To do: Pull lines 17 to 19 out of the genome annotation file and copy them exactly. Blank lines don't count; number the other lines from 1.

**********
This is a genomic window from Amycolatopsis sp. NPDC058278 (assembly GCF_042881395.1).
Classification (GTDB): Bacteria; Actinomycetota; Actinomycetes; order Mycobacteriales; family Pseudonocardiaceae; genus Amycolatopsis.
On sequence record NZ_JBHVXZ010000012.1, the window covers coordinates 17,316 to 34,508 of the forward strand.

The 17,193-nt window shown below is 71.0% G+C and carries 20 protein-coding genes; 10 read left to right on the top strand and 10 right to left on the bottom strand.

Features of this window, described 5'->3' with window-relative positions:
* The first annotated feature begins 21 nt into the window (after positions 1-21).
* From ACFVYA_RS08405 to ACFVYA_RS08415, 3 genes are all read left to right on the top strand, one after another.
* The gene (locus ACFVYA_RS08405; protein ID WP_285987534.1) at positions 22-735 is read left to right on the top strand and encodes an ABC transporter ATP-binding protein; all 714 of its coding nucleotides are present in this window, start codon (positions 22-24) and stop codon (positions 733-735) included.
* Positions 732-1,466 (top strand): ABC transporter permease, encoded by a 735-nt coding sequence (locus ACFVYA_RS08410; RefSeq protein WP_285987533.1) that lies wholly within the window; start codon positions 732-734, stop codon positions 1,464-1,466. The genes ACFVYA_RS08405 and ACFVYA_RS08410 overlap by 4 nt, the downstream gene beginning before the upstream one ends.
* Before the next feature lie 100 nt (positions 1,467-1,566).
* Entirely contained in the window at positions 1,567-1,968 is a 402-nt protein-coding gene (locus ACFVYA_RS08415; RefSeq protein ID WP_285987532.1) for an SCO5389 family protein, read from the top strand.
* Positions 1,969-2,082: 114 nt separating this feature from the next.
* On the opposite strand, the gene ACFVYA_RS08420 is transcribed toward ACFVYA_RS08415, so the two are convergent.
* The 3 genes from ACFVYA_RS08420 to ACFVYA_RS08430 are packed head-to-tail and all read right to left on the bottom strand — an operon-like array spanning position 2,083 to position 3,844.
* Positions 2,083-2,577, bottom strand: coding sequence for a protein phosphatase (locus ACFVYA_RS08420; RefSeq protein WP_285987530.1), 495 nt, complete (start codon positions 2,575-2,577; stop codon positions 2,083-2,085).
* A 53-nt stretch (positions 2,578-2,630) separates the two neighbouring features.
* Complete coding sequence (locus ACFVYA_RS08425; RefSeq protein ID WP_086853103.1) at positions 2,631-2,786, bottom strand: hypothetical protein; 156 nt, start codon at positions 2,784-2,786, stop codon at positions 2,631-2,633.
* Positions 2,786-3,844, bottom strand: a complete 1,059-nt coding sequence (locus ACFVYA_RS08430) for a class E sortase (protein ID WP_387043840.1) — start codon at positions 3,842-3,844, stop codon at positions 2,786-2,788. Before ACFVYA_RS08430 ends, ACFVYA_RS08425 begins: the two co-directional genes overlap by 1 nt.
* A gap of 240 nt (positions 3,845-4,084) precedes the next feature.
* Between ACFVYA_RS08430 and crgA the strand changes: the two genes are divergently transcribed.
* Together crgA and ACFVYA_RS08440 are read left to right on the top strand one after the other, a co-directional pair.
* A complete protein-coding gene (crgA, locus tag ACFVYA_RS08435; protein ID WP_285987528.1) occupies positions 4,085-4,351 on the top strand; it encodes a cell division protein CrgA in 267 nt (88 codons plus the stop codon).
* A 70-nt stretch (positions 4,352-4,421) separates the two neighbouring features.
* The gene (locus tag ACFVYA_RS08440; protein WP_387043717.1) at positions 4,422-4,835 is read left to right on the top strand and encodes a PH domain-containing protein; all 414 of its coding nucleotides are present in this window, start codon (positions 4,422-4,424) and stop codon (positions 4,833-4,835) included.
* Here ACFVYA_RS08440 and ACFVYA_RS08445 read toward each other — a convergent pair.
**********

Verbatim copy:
* Complete coding sequence (locus ACFVYA_RS08425; RefSeq protein ID WP_086853103.1) at positions 2,631-2,786, bottom strand: hypothetical protein; 156 nt, start codon at positions 2,784-2,786, stop codon at positions 2,631-2,633.
* Positions 2,786-3,844, bottom strand: a complete 1,059-nt coding sequence (locus ACFVYA_RS08430) for a class E sortase (protein ID WP_387043840.1) — start codon at positions 3,842-3,844, stop codon at positions 2,786-2,788. Before ACFVYA_RS08430 ends, ACFVYA_RS08425 begins: the two co-directional genes overlap by 1 nt.
* A gap of 240 nt (positions 3,845-4,084) precedes the next feature.